The adoption of NIPT into publicly funded services is an example of how genetic screening is becoming mainstreamed into health services. We are proposing that the successful implementation of NIPT is contingent upon the capacity of the health system to offer a culturally responsive and accessible screening service. Following on from the work of Jansen, Bacal and Crengle [21] and Cram [22] we propose that capacity needs to be built at the health system level, organisation and personnel levels, which may include specific steps outlined in Fig. 1, with input also from end-users (pregnant women). These are explored below after an overview of potential cultural concerns Māori women and their families may have about NIPT. We are also proposing that there needs to be a sustained audit and evaluation programme once NIPT has been implemented (Fig. 1).
Fig. 1

Capacity building at health system, organisation and personnel level with end-user input and suggested steps (areas of work) to the implementation of NIPT as a publicly funded service, building on Jansen, Bacal and Crengle [21] and Cram [22]

Engaging Māori

Given the inequities that exist in the current antenatal screening it is likely that these will perpetuate with the roll out of NIPT unless action is taken to mitigate it. In terms of implementation of NIPT into a public programme, an important first step would be to explore the needs of Māori women and whānau (families) around screening for congenital conditions.

For Māori, everything in the natural world possesses mauri (life force), and everything is inter-related and inter-connected through whakapapa (genealogy) [23, 24]. Smith and Reynolds [25] described the importance of maintaining the sanctity of whakapapa; that no one should interfere or corrupt it. Although their focus was on genetic modification the same respect for whakapapa flows through much of Māori thinking and practice, and is an important consideration for NIPT. When asked directly about pre-birth genetic testing and abortion Māori hold a broad range of views. Even so, the strengthening of whakapapa and ensuring the collective’s wellbeing are central considerations that in the past have led to taumau (arranged marriage), spiritual interventions before and during pregnancy, abortion and infanticide [26]. As Tipene-Matua and Henaghan [26] speculate, “pre-birth genetic testing may be a contemporary extension of such cultural practices.” Indeed, Māori with pre-existing conditions have embraced prenatal testing [27].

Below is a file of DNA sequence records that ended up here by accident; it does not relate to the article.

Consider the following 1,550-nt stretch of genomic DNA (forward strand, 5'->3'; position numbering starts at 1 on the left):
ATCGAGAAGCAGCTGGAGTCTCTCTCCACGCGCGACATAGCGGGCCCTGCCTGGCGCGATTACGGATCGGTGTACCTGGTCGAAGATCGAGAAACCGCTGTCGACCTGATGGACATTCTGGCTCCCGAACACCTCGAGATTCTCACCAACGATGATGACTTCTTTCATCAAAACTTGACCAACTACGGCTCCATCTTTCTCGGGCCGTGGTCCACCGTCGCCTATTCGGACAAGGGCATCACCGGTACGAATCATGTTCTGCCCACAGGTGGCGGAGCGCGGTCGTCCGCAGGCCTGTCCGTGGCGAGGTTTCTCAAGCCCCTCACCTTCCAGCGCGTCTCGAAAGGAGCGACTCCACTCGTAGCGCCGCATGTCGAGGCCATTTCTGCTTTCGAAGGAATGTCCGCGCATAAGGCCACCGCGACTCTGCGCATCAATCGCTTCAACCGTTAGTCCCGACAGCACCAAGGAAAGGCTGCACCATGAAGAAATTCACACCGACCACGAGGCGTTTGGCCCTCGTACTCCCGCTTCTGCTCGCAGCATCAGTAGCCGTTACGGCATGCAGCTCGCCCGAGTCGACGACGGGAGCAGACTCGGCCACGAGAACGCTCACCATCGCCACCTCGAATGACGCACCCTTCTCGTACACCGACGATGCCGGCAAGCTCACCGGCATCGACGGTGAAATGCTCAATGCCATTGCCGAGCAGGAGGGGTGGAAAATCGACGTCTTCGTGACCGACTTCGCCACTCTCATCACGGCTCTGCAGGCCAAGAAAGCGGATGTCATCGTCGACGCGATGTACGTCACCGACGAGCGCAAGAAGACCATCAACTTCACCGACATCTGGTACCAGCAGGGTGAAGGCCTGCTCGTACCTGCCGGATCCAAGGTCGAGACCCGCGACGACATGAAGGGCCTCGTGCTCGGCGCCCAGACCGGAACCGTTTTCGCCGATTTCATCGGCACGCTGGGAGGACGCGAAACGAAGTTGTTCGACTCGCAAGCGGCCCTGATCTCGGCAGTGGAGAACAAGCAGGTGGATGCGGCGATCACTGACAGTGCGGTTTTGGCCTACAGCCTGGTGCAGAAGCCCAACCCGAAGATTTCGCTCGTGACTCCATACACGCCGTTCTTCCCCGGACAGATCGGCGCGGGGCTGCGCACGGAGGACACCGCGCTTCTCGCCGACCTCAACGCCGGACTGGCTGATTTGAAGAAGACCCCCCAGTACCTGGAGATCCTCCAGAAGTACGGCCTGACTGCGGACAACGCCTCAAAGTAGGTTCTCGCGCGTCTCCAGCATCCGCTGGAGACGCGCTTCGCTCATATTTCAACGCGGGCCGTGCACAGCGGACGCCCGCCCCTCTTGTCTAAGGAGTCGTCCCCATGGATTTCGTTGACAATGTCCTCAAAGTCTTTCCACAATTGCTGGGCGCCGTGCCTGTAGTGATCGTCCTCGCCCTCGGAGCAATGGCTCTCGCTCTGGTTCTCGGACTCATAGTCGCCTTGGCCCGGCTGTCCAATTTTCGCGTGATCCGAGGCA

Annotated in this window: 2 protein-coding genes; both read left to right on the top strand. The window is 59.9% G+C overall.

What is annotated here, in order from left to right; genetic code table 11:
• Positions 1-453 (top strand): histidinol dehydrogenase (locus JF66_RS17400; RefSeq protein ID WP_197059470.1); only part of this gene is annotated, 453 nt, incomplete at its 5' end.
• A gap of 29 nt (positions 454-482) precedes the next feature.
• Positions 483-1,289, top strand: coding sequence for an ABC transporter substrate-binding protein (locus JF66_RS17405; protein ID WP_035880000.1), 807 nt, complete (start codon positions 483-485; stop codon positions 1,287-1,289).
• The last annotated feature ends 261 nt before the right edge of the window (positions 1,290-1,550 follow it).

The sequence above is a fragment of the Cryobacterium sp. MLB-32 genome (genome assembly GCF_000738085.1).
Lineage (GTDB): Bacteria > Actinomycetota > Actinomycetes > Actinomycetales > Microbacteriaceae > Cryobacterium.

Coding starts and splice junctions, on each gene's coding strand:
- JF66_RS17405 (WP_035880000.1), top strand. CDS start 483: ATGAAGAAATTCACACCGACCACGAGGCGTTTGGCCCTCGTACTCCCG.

Health personnel

Work in New Zealand is already underway to explore provider viewpoints, with 108 maternity care providers indicating “general enthusiasm” towards the introduction of publicly funded NIPT [28], and call for more practice support by obstetrics professionals [29]. Evidence from overseas suggests that the successful integration of NIPT into antenatal care will be reliant upon the competencies and practice patterns of maternity care providers [7]. In a recent study of Māori access to cancer, cardiovascular and cancer health services key informants identified three inter-related aspects of health practitioner practice that were foundational to the provision of clinically and culturally competent health care (as proscribed by the Health Practitioners Competency Act 2004): establishing relationships, building rapport and communicating, and Māori-centred clinical practice [22]. Māori-centred clinical practice works with whānau and respects their collective decision-making processes [27]. For example, communication of the results of NIPT with Māori might follow the recommendation of Port et al. [27]; namely, that clinicians and whānau learn the results together. This was seen as a way of reducing prejudice as well as a means of promoting collective decision-making about next steps if a test is positive. As Port, et al. [27] note, for Māori “[a]utonomy may be within a collective rather than an individual worldview.”